Hello and welcome to the Fides Weekly Update. Take a look at this week’s key trends, moves and developments in legal and compliance.
1.) Vanquis agrees to pay £2m fine; shares rise
Things are beginning to look up for credit card lender Vanquis, as it agrees to pay an FCA fine and compensation to its customers, drawing a line under a seven month-long investigation by the regulator.
Vanquis Bank, a subsidiary of lender Provident Financial, is due to pay £1.9m for failing to disclose the full price of repayment option plans (ROPs), an add-on product that allowed borrowers to freeze repayments on their credit card debt temporarily. Vanquis will also pay back the interest customers were charged on this product, worth £169m.
Director of enforcement and market oversight at the FCA Mark Steward commented that: “Most Vanquis customers chose the ROP to help manage their credit without realising instead that the product might lead to their indebtedness increasing.
“Vanquis has decided now to do the right thing by acknowledging the wrong-doing and offering to compensate its customers.”
This news follows a bleak year for Provident, who suffered a major blow to its financial results in 2017. It reported a pre-tax loss for the year of £123m, after having posted profits of £344m the year before. The lender also lost its chief executive and cancelled a dividend for shareholders during the same period, which saw it undergo one of the largest share price falls ever seen in the London market.
After such a turbulent year, settling the regulatory probe by the FCA into Vanquis has proved positive for Provident. It was also announced on Tuesday that Provident will launch a £300m rights issue, which further confirmed a turnaround period for the company, and caused a massive share price rise of 70 per cent on Tuesday.
Whilst a further regulatory investigation remains open on Provident, namely its subsidiary Moneybarn’s car financing product, recovery for the lender looks promising as it succeeds in rebuilding its levels of investor confidence.
2.) Bryan Cave Leighton Paisner to go live in March
Berwin Leighton Paisner secured its transatlantic merger this week, as partners voted through its consolidation with US firm Bryan Cave on Monday.
The combined firm – Bryan Cave Leighton Paisner – will house 1,600 lawyers with offices in 32 cities across 11 countries, and become one of the 50 largest firms in the world with combined gross revenues of around $900 million. When the new firm goes live on the 31st March, it will represent 191 clients in the Fortune 500 and 30 of the world’s 50 largest banks.
The merger builds on many commonalities between the two firms. Aside from strong practices in M&A and Real Estate, Bryan Cave Leighton Paisner will also become the first firm to be led by two women – Bryan Cave’s chair Therese Pritchard and BLP’s managing partner Lisa Mayhew, who will become co-chairs of the new firm.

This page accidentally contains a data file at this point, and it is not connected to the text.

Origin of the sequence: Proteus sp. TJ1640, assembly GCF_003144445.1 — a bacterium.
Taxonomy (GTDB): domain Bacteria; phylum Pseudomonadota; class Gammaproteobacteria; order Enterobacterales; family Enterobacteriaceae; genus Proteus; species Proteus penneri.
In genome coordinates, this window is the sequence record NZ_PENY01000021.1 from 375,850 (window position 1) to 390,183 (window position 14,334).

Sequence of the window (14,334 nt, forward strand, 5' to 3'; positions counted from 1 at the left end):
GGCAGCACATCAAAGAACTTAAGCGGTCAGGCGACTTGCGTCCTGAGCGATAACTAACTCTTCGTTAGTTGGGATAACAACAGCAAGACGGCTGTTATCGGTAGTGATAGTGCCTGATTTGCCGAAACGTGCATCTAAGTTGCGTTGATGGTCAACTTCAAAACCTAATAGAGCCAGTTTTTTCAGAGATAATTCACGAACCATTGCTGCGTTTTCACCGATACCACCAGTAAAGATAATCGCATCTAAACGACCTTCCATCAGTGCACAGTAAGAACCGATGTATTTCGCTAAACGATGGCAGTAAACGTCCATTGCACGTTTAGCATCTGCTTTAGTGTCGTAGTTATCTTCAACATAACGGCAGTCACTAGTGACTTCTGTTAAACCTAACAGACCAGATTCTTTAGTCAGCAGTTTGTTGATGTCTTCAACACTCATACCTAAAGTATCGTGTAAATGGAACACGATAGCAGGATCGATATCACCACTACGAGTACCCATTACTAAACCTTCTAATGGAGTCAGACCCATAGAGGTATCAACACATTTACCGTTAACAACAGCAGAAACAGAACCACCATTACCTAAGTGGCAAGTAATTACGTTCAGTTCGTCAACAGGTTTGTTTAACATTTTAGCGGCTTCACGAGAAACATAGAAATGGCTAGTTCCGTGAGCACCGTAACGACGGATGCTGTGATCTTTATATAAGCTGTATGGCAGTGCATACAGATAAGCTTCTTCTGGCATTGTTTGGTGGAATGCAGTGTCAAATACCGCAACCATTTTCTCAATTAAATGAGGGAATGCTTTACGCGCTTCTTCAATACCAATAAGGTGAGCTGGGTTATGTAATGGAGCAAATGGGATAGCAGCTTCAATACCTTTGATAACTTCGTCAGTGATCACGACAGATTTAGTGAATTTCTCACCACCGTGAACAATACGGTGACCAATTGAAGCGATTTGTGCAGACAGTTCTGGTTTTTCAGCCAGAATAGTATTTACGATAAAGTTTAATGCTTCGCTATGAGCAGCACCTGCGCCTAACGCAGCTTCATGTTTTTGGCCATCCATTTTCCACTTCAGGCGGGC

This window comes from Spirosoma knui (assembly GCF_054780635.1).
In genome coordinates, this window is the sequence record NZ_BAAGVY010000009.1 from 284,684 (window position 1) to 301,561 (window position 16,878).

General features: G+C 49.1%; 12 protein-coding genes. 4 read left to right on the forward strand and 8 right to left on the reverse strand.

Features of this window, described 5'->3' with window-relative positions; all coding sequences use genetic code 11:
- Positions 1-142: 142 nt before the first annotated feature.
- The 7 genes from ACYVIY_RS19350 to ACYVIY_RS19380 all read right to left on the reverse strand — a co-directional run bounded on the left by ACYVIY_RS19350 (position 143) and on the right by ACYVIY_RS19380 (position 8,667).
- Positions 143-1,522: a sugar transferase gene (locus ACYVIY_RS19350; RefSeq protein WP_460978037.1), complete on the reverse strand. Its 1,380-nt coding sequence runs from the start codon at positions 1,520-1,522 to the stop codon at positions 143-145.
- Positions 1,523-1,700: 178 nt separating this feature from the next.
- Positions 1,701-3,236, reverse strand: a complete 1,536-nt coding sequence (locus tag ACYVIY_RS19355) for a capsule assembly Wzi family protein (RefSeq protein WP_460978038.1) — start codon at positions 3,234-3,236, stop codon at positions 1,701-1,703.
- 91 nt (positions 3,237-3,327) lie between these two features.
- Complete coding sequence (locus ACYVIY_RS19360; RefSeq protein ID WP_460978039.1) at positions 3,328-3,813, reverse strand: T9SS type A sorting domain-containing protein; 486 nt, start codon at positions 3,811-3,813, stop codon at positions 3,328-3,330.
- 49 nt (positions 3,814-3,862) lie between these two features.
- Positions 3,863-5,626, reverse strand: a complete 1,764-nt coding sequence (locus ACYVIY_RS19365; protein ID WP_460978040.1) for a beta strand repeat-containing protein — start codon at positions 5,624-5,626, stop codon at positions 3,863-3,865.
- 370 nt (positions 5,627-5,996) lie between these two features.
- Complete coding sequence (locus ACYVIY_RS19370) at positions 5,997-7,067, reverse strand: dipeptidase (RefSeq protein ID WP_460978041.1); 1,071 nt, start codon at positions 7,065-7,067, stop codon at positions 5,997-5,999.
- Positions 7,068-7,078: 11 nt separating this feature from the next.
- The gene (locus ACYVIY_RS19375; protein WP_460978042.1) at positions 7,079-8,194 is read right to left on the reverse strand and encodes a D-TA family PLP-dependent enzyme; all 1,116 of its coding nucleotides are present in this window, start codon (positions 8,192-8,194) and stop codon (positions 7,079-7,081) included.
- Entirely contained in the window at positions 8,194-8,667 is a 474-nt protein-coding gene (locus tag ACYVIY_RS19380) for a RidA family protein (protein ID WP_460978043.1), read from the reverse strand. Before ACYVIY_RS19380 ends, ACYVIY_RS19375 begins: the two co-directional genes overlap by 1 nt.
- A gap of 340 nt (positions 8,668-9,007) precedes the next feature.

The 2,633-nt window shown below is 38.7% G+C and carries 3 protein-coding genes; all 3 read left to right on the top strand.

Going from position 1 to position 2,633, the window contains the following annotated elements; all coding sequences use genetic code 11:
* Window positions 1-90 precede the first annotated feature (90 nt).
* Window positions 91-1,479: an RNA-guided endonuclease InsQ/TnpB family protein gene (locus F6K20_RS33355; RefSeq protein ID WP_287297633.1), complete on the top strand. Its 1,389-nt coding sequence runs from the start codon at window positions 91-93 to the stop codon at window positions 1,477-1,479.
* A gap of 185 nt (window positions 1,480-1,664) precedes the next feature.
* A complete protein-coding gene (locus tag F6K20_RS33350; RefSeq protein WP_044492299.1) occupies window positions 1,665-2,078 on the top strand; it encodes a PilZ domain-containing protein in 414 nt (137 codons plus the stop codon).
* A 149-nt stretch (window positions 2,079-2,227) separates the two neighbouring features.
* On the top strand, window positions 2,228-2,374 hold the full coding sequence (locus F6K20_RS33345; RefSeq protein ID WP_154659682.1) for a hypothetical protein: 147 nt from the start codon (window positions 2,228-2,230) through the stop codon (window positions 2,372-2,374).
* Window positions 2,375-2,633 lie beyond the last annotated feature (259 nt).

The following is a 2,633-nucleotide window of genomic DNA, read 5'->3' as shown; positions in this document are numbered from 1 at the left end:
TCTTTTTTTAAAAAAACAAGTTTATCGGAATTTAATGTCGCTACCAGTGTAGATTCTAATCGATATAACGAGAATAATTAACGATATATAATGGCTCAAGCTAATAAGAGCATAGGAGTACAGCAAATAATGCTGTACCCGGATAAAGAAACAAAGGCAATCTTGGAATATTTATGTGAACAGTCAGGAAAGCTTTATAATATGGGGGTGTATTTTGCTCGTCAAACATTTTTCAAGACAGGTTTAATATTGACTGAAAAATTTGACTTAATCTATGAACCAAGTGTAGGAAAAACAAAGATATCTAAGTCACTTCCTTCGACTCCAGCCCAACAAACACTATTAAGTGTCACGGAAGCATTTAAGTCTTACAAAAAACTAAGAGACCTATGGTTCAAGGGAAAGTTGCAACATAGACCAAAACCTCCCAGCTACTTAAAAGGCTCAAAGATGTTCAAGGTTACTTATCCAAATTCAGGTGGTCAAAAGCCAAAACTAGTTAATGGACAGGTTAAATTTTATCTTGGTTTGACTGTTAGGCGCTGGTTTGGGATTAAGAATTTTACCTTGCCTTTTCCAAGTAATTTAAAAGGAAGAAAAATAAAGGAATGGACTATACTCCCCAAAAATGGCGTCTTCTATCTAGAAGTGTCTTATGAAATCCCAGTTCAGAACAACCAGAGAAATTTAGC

Both firms have also been recognized for their innovative approaches to legal service delivery. Launched in 2007, BLP’s Lawyers on Demand was the original legal outsourcing business, and now stands at 600 lawyers, whereas Bryan Cave’s BCX Component offers expertise in data analytics, software programming and project management to clients in order to provide more efficient legal services.
The firm will also be fully financially integrated to incentivise the sharing of work between partners. “Clients will benefit from our combined legal expertise; our shared values and culture and our approach to innovation in their interests,” said BLP’s Lisa Mayhew. “Different to most other international firms, ours will be fully financially integrated from day one. This will enable us to work in teams whose only focus will be to provide a first class service to clients.”
Baker McKenzie also announced this week that it is to integrate eight of its EMEA offices – including London – into a single profit pool, in a step towards greater financial integration of the firm, which has been criticised in the past for its loosely-combined ‘franchise’ model.
3.) Movers & Shakers
Macfarlanes investment fund finance head Bronwen Jones has left the firm after 14 years to join Reed Smith’s London office
Ashurst hired former Clyde & Co intellectual property (IP) head David Wilkinson for its London disputes team.
Corporate partner Benjamin Aller joins the firm from asset management consultancy MJ Hudson.
Mergers & Alliances
Office Openings & Closings